“I’m freezing, let’s head back to the car.” I pointed across the field to the interpretive sign along the road where we’d parked. Winter was encroaching. The unshorn grass stood up straight and bone white except where deer paths were scratched out. Caleb and I walked a trail inscribing a green snake into the island’s cliff, hardly wide enough for single file. On one side lay prairie — the parade fields of a two-century old military outpost — on the other, open ocean pummeling rocks to polishing grit a hundred feet below. The view down was disturbingly magnetic.
“It must have been lonely, soldiering here. I mean, this place is remote now, but back then it must have felt like being banished.” Caleb’s words were snatched by wind, then frozen and dashed to the rocks below.
“To think, we came up here to get away,” I said, hunching inward. “Really, let’s go back to cabin. Even my bones are cold.”
“But these guys couldn’t leave,” Caleb continued. “No booze, no women, no war to keep them distracted. No way out. Except for offing yourself, I guess.” The sign at the beginning of the trail, described how the soldiers — stationed on this exposed outcrop to sight an enemy who never arrived — died anyway, by disease, accidents, drunken duels and a surprising number of suicides. Stories told of men in deep winter, their sanity moldered away, who walked across the prairie to the cliffs and simply disappeared. Superstition enveloped the place. And as soon as the immediate threat was past, the army quietly withdrew, leaving an officer’s house and graveyard full of drink and dysentery victims.
“But we can leave. And we have booze. And women.” I bumped him suggestively with my hip and tucked my icy fingers farther up my sleeves.
Caleb draped his arm around me, but it was too little warmth, now that little shivers worked to warm me where my jacket had failed.
“All right, can you survive the trail or you ready to just make a run for it?” he asked.
“Run,” I said. “Running is warm.”
We strode across the knee-high grass, following a sketch of a trail that quickly rubbed itself out. The ground was uneven, marshy in places so it sucked at our shoes, with rises and hollows obscured by grass growing in odd directions. We walked, hauling our knees up to our waists and placing them like storks with each step, laughing.
“The trail would have been easier,” Caleb chided.
“I’m afraid I’m going to step on something, an animal. A snake, maybe. Do you think there are snakes out here?”
“Sssssssssss — ”
Caleb goosed me from behind and I shrieked. I tried to run, to escape his cold fingers slipping beneath my coat, and tripped. My hands thrust out to catch myself and before I even touched ground, I braced for soggy knees, annoying but manageable. I had other jeans to change into.
But my hands touched nothing.
My face struck grass, something with a thistle on it, but my arms extended downward into air, as if the cliff opened up beneath me and I was clinging by the point of my chin. A scream huddled in my head, too frightened to make it out my mouth.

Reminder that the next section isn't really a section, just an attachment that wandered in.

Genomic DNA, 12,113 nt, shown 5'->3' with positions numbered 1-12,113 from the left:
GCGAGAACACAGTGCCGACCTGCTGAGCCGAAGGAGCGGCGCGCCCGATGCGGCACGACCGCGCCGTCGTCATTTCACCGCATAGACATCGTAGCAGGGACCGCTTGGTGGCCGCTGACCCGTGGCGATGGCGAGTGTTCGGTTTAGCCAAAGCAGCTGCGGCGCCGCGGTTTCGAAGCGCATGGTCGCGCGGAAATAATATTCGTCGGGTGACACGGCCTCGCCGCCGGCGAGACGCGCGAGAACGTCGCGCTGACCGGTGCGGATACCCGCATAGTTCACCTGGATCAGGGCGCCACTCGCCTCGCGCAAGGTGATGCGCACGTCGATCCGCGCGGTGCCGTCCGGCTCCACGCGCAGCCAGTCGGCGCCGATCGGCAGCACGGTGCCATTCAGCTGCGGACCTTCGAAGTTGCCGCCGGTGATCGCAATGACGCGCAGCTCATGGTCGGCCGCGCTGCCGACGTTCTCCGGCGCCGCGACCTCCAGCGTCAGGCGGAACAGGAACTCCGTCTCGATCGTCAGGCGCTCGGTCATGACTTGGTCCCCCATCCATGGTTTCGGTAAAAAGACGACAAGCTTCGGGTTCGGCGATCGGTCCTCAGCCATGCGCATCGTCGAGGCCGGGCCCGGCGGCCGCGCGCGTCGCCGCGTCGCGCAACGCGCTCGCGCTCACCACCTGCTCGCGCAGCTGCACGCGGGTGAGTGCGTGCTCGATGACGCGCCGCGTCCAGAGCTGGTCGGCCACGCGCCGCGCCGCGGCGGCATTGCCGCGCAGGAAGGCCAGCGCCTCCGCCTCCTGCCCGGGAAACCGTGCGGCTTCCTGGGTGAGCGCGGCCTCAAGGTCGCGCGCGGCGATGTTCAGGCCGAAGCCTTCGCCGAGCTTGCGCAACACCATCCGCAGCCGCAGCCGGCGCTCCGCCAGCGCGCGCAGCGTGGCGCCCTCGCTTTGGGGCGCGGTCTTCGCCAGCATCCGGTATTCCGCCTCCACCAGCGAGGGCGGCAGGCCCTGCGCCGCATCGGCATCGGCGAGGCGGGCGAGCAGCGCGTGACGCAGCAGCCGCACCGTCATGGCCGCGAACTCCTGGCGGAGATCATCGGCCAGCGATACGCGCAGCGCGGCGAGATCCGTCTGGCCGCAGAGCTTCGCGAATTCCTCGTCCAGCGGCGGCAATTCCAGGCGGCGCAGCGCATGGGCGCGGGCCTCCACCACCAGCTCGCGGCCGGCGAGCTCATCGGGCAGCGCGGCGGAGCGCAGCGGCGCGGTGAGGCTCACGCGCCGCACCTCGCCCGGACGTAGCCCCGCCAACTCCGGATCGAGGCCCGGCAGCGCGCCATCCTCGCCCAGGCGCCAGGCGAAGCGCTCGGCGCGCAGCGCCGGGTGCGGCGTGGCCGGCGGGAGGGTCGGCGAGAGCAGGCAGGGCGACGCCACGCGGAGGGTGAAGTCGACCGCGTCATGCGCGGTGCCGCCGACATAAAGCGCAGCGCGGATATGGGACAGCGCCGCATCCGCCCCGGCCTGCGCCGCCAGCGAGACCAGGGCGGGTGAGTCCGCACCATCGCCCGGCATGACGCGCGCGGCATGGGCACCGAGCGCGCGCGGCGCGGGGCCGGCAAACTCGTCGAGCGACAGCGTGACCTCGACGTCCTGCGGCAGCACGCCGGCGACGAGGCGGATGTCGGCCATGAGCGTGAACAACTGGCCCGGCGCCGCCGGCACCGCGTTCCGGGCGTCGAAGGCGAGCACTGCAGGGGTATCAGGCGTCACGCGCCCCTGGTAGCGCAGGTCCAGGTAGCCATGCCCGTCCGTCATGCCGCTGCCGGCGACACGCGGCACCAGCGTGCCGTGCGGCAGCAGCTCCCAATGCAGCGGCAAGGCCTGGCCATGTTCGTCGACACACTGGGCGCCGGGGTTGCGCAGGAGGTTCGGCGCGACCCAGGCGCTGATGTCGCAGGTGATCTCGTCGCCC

Caleb’s hand pulled me up until I knelt in the mud.
“You fell real hard. You okay?” Caleb knelt in front of me and wiped my cheek with his sleeve.“You’re bleeding,” he said.
“There’s a hole!” I tried to drag him toward me, away from the hole my hands had fallen into.
“Woah, Lauren, there’s nothing there. It’s mud.”
I looked and he was right. Mud, matted grass and a thorny dandelion were all that was there. I could even see my own handprints, where my palms had impressed the ground.
“There was a hole. I felt it. I mean, I didn’t feel anything because it was a hole.” I could visualize it now, it was a man-sized hole, its sides slick with mud that went all the way down. I didn’t know where it went, but I knew it was all the way.
“You must be really cold,” Caleb said, concerned now. “Sometimes hypothermia sufferers hallucinate. Let’s get you to the car and crank the heat, okay?”
He hauled me to my feet and steered me toward the car. My feet squished in my shoes and I felt my own body vibrating in his arms. Maybe I was too cold to be rational, was that possible? Didn’t hypothermics also want to take off all their clothes and fall asleep, or was that just some high school joke? I couldn’t remember.
“Keep going, Laur, we’re almost there. I’m going to warm up the car for you. Can you walk on your own a while?”
He started trotting toward the car and I looked at my hands, white with cold. I turned one then the other. They were clean. No mud, not even beneath my nails.
“Stop,” I said. He was four, then five, steps ahead of me. He was pulling his keys from his pocket as he moved. He was almost to the road.
“Stop,” I yelled. “There are holes. Watch out!” I stood on a high rise of grass and, as if the ground were digesting, I felt a shift beneath my feet. Even the grass tilted.
Caleb called back to me, “Keep moving, you’re almost there.” At least, that was what I figured he’d been planning to say. All he got out was, “Keep mov –.” And he was gone. Like a child down the tunnel slide, like an oyster slurped down the gullet, all the way down.
During the day, Christie Isler teaches ten-year-olds to be brilliant and run the world properly, then writes poetry and short fiction around the edges. To date, she has published several pieces, both poetry and short fiction, in a variety of online journals including Shoots & Vines, The New Flesh, Identity Theory, Infinite Windows, tinfoildresses, Bolts of Silk, Four and Twenty, Every Day Poets and Every Day Fiction. Christie makes her physical home outside of Seattle, Washington and her online home at thetriptakesyou.wordpress.com.